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Boselaphus tragocamelus (Pallas 1766)

Order Artiodactyla : Family Bovidae

*Introduced species

DESCRIPTION. A large antelope with short, smooth horns in males. Horns average only 18 cm in length, with lengths of only 23–30 cm the maximum. Females usually do not grow horns but may occasionally. Nilgai stand 119–150 cm at the shoulder, with prominent withers giving them a backline that slopes to the rump. In bulls, powerful shoulders and a thick neck tend to accentuate this sloping profile. Overall coloration is gray to brownish gray in males; females and young are brown to orangish brown. Patches of white on the face and below the chin, extending into a broad white bib on the throat, break up the ground coloration. A narrow white band along the brisket area broadens over the abdomen and spreads between the hind legs to form a narrow rump patch that is edged with darker hair. Below the white bib hangs a tuft of hair, or beard, which may be as long as 13 cm in males. Bulls weigh 109–288 kg, with the maximum about 306 kg. Females weigh 109–213 kg.

Boselaphus tragocamelus

DISTRIBUTION. Nilgai are native to India and Pakistan, where they are the largest species of antelope. Nilgai were imported into Texas as game animals and have readily established free-ranging populations. They are among the most abundant free-ranging exotic ungulate in Texas, with an estimated population of 15,000 individuals now living in south-central and southern Texas. The majority of Texas nilgai are found in free-ranging populations on several large ranches in Kenedy and Willacy counties.

HABITS. Avoiding densely wooded areas, nilgai inhabit relatively dry areas of flat to rolling country with a moderate cover of thin forest or scrub. The South Texas brush country is ideally suited to these animals.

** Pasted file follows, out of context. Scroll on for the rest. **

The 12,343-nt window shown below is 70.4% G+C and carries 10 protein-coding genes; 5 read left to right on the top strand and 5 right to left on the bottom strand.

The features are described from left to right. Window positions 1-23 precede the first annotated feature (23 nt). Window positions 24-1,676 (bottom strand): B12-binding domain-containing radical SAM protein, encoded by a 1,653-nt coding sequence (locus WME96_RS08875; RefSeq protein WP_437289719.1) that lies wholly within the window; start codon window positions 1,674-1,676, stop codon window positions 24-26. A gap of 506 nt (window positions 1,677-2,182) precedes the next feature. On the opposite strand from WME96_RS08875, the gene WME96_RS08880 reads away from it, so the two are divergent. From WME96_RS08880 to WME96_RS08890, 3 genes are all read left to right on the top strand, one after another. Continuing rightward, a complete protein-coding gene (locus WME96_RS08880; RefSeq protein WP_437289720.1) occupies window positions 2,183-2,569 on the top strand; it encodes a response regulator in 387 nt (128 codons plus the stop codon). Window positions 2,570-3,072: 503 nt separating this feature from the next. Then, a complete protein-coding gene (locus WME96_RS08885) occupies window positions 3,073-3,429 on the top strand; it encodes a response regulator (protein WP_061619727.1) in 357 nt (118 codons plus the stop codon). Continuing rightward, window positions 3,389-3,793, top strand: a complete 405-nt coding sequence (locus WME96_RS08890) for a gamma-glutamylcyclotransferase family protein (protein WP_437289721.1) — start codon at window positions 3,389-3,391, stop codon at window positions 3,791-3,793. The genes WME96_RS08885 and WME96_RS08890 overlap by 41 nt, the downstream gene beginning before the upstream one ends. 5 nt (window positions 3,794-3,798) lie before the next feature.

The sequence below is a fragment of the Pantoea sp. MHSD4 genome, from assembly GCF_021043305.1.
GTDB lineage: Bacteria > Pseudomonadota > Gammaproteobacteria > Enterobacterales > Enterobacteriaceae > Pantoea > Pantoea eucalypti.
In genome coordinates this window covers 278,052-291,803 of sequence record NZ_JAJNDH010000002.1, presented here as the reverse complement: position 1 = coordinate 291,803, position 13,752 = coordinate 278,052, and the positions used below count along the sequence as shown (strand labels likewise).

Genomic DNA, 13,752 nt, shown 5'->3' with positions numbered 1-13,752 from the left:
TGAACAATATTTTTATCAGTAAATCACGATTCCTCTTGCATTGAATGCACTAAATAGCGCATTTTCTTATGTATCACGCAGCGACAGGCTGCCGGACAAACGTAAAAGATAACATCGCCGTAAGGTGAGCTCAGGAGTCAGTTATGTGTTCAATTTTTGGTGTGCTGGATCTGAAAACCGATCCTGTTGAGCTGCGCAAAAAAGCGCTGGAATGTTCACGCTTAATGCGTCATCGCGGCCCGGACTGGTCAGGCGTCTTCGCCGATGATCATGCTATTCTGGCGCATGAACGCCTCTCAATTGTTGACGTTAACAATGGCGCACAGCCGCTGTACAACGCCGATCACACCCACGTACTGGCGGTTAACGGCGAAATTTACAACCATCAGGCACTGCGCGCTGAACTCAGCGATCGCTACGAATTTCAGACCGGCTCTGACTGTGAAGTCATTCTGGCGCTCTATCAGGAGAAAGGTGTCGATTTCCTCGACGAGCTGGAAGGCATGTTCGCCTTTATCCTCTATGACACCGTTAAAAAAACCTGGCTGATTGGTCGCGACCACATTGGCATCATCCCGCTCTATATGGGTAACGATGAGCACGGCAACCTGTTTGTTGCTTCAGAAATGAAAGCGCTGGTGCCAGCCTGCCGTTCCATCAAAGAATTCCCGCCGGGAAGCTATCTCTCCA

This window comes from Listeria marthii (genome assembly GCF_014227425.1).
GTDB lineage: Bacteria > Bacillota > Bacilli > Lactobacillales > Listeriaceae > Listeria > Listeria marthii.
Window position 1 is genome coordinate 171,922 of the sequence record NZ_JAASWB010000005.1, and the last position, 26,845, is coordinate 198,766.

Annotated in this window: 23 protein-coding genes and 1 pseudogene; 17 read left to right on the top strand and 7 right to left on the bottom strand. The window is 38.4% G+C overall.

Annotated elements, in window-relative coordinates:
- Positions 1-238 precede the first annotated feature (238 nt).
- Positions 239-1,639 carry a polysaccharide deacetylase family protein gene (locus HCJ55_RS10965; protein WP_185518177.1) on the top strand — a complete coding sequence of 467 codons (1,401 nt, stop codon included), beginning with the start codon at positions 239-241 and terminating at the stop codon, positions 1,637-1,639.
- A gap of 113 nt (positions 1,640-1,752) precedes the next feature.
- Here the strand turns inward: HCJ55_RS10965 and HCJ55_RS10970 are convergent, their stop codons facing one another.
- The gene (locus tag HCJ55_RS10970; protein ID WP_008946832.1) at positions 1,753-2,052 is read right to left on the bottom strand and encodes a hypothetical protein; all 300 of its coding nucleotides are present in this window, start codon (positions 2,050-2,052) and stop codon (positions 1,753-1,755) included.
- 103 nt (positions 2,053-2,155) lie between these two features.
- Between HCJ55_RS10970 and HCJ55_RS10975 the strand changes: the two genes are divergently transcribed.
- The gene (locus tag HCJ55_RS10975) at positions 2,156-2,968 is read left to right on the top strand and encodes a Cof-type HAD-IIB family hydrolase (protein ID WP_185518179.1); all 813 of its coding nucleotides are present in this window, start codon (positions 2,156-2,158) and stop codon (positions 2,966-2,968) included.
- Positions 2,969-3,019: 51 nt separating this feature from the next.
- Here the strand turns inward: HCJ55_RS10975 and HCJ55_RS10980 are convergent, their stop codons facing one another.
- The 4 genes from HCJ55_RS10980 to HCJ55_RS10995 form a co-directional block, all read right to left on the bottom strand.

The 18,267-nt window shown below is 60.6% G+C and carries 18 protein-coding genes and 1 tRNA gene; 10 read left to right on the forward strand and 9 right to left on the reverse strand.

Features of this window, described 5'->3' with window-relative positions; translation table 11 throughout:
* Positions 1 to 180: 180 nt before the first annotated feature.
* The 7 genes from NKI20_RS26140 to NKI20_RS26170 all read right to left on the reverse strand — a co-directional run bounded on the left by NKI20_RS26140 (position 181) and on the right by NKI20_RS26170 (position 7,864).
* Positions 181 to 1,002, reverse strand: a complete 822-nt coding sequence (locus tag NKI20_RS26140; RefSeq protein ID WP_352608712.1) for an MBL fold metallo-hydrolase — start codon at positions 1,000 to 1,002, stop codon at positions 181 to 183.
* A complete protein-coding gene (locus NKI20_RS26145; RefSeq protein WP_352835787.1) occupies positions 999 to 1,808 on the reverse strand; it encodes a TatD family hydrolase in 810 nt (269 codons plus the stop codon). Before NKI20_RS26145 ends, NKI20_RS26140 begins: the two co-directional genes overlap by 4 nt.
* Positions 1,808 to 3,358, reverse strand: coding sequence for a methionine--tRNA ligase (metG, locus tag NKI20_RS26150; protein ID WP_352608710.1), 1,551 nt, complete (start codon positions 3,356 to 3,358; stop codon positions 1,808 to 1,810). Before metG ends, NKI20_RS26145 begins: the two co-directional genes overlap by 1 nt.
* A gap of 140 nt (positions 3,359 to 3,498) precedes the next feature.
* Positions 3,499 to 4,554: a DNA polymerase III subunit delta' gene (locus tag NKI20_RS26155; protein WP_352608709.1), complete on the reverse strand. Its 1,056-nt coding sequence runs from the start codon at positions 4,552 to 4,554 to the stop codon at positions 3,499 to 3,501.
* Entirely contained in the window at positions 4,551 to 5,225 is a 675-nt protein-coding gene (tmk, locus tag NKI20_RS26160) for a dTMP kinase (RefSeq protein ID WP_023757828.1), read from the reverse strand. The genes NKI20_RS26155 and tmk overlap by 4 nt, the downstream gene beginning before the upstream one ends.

Forage preference is based primarily on availability. Nilgai both graze and browse, with grasses constituting the bulk of the diet. In Texas, mesquite, oak, partridge pea, croton, nightshade, and a variety of grasses are eaten.

Nilgai typically herd in small groups of about 10 animals, although larger groups of 20–70 are occasionally seen. Males and females remain segregated for most of the year, with bulls joining the cow–calf groups only for breeding. In Texas, most mating activity occurs from December through March; however, breeding can occur throughout the year. The period of gestation is 240–258 days, and nilgai commonly bear twins. Under favorable conditions females only 18 months of age can conceive, but few females mate before 3 years of age. Males become sexually mature by 2.5 years of age but usually cannot compete successfully with other males until about 4 years old.

In South Texas, the life expectancy of nilgai is about 10 years, providing they survive the most vulnerable period, from birth to about 3 years of age, when adult proportions are attained. In Texas, coyotes are the primary predator of nilgai calves, but coyotes are not of sufficient size to take full-grown animals. In addition to humans and coyotes, cold weather can cause significant mortality among nilgai in South Texas. Nilgai have a thin coat and store only a meager winter fat reserve. Although rare in South Texas, prolonged periods of cold temperatures will dramatically reduce nilgai populations. During the severe winter of 1972–1973, 1,400 of 3,300 nilgai were killed by the weather in southern Texas. This die-off was exacerbated by previous brush clearing, which resulted in forage loss and increased competition with livestock and other wildlife.

POPULATION STATUS.Introduced, common. The nilgai is found on both managed high-fence ranches, where it appears to coexist with native ungulates, and in free-ranging populations. It is common throughout much of the Hill Country and South Texas regions.

CONSERVATION STATUS. The IUCN lists nilgai as a species of least concern. It does not appear on any federal or state lists of concerned species. It has occurred in Texas longer than any other exotic ungulate and appears to have minimal impact on native species.

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From The Mammals of Texas, Seventh Edition by David J. Schmidly and Robert D. Bradley, copyright © 1994, 2004, 2016.  Courtesy of the University of Texas Press.

Natural Science Research Laboratory